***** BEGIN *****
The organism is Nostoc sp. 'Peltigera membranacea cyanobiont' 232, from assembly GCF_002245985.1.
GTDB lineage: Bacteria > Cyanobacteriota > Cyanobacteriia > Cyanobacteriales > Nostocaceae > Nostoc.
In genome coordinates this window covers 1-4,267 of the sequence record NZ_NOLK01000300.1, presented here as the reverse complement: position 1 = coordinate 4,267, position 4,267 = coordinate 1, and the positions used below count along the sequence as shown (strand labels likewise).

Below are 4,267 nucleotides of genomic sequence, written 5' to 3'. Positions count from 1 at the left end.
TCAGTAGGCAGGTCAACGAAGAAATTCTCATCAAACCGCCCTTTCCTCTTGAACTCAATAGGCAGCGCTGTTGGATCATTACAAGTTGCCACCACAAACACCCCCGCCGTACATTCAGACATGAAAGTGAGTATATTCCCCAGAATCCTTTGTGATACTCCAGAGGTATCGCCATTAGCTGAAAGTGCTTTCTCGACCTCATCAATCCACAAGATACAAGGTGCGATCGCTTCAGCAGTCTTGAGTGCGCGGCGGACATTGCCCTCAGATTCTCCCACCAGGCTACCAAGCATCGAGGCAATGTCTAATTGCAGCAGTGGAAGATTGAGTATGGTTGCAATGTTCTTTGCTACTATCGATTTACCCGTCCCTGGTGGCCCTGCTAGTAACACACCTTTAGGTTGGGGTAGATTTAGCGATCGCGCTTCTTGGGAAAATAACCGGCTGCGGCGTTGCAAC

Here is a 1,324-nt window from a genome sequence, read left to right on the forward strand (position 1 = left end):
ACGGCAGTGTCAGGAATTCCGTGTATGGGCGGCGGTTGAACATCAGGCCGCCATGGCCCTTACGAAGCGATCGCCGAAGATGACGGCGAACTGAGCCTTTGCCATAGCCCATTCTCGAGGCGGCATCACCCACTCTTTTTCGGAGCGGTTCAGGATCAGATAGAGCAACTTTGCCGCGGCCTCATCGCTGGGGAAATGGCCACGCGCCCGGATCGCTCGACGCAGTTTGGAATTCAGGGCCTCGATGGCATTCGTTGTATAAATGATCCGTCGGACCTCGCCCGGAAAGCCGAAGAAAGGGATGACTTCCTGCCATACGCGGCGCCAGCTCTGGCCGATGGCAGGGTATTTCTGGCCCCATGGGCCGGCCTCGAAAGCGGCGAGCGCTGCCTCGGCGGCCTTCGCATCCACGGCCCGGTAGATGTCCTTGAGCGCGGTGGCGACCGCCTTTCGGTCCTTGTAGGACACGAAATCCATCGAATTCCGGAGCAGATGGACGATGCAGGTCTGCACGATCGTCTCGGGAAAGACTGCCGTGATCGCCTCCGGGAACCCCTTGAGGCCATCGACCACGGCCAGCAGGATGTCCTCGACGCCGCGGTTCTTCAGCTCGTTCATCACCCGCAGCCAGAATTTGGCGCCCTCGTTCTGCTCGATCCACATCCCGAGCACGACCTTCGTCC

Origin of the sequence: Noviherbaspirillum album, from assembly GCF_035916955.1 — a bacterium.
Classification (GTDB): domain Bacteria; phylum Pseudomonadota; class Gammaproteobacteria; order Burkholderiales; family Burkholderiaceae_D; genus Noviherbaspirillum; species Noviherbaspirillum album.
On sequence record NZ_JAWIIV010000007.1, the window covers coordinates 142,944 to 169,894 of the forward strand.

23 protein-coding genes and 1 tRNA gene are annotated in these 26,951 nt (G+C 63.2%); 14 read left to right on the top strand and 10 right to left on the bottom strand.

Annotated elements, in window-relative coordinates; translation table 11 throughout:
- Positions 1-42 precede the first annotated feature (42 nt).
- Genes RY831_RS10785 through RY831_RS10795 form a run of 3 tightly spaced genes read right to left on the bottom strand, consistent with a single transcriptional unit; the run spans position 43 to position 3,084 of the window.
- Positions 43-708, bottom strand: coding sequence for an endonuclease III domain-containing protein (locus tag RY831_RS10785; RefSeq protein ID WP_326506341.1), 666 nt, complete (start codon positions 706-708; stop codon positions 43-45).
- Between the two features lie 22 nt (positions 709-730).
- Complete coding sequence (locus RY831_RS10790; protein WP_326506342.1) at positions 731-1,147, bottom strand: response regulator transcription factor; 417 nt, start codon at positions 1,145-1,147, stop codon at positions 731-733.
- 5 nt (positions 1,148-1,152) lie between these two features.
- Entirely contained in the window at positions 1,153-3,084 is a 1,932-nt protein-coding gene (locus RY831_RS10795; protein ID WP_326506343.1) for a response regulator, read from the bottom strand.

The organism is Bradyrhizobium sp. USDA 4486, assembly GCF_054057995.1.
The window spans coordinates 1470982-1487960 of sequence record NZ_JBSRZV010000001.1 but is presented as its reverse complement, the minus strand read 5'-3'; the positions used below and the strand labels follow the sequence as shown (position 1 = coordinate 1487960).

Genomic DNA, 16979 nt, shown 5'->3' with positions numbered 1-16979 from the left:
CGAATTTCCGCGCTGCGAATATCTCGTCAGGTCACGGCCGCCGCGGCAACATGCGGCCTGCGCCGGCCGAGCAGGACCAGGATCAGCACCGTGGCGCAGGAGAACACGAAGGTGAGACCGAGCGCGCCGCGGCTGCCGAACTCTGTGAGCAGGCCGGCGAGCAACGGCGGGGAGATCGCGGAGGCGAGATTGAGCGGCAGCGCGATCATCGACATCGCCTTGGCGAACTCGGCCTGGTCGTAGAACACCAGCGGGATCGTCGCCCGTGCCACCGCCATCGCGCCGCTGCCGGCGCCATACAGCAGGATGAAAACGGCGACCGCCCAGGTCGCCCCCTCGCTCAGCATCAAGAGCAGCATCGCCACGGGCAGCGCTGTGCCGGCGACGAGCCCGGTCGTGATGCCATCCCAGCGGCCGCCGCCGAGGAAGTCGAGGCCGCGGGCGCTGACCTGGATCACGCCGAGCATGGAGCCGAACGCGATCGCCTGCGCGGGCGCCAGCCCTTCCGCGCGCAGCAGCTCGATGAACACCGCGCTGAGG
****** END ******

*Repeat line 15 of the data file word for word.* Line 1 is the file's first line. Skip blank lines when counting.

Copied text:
- Positions 43-708, bottom strand: coding sequence for an endonuclease III domain-containing protein (locus tag RY831_RS10785; RefSeq protein ID WP_326506341.1), 666 nt, complete (start codon positions 706-708; stop codon positions 43-45).